BACKGROUND Legal firearm sales occur largely through suppliers that have Federal Firearm Licensees (FFLs). Since FFL density might reflect ease-of-access to firearm purchases, we hypothesized that the number of FFL dealers would be associated with firearm-related deaths. We further hypothesized that licensee-type subsets would be associated with differential risks for gun-related deaths.
METHODS We used data from the National Center for Health Statistics National Vital Statistics System (2008–2014) and national data on Federal Firearms Licensees for 2014. Correlation analysis and linear regression analysis were performed to determine the relationship between different licensee types and firearm-related deaths. We controlled for population, number of statewide registered firearms, and the density of other types of FFLs.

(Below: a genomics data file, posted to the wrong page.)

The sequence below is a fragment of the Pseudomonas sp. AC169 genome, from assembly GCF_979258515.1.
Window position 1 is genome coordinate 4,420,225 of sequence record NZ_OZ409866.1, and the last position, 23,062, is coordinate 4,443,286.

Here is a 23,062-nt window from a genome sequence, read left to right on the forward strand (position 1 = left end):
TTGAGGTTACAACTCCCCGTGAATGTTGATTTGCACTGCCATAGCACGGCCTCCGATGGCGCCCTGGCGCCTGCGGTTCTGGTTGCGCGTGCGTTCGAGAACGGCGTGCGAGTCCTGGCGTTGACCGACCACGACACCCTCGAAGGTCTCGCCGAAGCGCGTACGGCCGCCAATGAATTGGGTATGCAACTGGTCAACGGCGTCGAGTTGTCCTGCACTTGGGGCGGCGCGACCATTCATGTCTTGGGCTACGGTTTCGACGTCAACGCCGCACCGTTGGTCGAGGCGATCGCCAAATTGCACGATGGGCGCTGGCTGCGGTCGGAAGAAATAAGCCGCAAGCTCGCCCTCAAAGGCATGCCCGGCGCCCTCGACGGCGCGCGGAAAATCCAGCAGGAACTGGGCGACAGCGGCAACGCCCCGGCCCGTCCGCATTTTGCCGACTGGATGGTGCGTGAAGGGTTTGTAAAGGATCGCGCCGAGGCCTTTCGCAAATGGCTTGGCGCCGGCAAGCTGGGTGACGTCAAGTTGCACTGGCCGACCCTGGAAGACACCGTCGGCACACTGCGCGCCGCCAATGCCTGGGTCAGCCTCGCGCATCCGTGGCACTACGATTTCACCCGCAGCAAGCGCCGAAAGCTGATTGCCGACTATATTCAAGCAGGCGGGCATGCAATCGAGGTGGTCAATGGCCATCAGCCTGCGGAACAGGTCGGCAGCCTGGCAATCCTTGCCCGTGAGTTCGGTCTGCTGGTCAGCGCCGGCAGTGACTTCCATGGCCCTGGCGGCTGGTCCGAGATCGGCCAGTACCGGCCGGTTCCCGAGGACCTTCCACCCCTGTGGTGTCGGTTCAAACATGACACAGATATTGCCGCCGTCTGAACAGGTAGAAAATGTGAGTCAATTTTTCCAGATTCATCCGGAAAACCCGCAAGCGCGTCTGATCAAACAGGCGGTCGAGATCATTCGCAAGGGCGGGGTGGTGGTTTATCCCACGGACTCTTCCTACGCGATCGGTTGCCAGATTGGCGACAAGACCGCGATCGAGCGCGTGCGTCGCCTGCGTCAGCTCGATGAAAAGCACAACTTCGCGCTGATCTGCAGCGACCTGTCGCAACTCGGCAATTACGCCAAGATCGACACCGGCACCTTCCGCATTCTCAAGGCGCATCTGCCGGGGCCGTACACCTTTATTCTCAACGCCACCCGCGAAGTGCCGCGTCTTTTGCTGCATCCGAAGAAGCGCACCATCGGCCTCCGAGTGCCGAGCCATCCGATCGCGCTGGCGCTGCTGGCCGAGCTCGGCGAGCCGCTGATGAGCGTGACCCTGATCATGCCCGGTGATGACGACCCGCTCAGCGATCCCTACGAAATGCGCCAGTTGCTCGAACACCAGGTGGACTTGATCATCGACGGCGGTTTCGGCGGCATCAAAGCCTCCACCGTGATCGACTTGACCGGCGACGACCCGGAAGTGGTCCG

RESULTS We identified a total of 65,297 FFLs. There was a moderate correlation (R = 0.53, ρ = 0.48) between total FFL density and firearm-related death rates. Further analysis by type of firearm-related death showed a strong correlation (R = 0.81, ρ = 0.76) between total FFL density and firearm-related suicide rates. No correlation was found between total FFL density and firearm-related homicide rate. Among individual FFL types, FFL02 (firearm dealing pawnshop) density was the only FFL-type found to be correlated with firearm-related death rates. We found a strong correlation between FFL02 density and overall firearm-related death rate (R = 0.69, ρ = 0.78) and firearm-related suicide rate (R = 0.72, ρ = 0.78). Linear regression analysis showed that even while controlling for number of registered firearms and population, the number of firearm-dealing pawnshops remained significantly associated with overall firearm-related deaths and firearm-related suicides.
CONCLUSION Access to legally distributed firearms is associated with firearm-related death rates, particularly firearm-related suicides. Specifically, firearm-dealing pawnshops were associated with suicide-related deaths. These findings suggest that deeper exploration of legal firearm access and firearm-related injuries would benefit discussion of preventative measures.